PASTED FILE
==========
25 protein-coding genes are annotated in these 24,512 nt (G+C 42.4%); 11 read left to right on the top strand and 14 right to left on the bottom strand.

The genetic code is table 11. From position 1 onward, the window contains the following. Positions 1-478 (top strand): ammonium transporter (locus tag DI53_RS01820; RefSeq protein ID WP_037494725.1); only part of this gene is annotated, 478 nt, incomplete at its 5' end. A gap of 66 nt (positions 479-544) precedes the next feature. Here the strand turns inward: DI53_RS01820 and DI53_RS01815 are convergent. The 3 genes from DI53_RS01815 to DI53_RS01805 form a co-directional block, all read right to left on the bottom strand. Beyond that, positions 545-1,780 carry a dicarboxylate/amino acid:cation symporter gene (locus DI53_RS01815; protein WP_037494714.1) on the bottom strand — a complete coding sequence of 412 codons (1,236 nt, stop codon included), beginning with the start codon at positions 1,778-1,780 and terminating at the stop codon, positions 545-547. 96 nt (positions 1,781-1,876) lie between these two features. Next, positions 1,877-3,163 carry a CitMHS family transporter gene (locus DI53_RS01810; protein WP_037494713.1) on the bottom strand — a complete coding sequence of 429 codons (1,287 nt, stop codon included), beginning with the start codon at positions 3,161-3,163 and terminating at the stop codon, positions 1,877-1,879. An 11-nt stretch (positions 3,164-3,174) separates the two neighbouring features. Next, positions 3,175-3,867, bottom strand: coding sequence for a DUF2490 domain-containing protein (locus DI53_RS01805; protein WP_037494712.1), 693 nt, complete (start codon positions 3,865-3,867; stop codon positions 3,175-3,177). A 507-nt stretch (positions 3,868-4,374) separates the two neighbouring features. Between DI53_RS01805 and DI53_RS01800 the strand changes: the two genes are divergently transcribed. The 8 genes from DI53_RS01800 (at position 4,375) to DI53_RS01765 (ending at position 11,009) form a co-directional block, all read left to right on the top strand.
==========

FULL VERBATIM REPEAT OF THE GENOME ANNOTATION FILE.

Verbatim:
25 protein-coding genes are annotated in these 24,512 nt (G+C 42.4%); 11 read left to right on the top strand and 14 right to left on the bottom strand.

The genetic code is table 11. From position 1 onward, the window contains the following. Positions 1-478 (top strand): ammonium transporter (locus tag DI53_RS01820; RefSeq protein ID WP_037494725.1); only part of this gene is annotated, 478 nt, incomplete at its 5' end. A gap of 66 nt (positions 479-544) precedes the next feature. Here the strand turns inward: DI53_RS01820 and DI53_RS01815 are convergent. The 3 genes from DI53_RS01815 to DI53_RS01805 form a co-directional block, all read right to left on the bottom strand. Beyond that, positions 545-1,780 carry a dicarboxylate/amino acid:cation symporter gene (locus DI53_RS01815; protein WP_037494714.1) on the bottom strand — a complete coding sequence of 412 codons (1,236 nt, stop codon included), beginning with the start codon at positions 1,778-1,780 and terminating at the stop codon, positions 545-547. 96 nt (positions 1,781-1,876) lie between these two features. Next, positions 1,877-3,163 carry a CitMHS family transporter gene (locus DI53_RS01810; protein WP_037494713.1) on the bottom strand — a complete coding sequence of 429 codons (1,287 nt, stop codon included), beginning with the start codon at positions 3,161-3,163 and terminating at the stop codon, positions 1,877-1,879. An 11-nt stretch (positions 3,164-3,174) separates the two neighbouring features. Next, positions 3,175-3,867, bottom strand: coding sequence for a DUF2490 domain-containing protein (locus DI53_RS01805; protein WP_037494712.1), 693 nt, complete (start codon positions 3,865-3,867; stop codon positions 3,175-3,177). A 507-nt stretch (positions 3,868-4,374) separates the two neighbouring features. Between DI53_RS01805 and DI53_RS01800 the strand changes: the two genes are divergently transcribed. The 8 genes from DI53_RS01800 (at position 4,375) to DI53_RS01765 (ending at position 11,009) form a co-directional block, all read left to right on the top strand.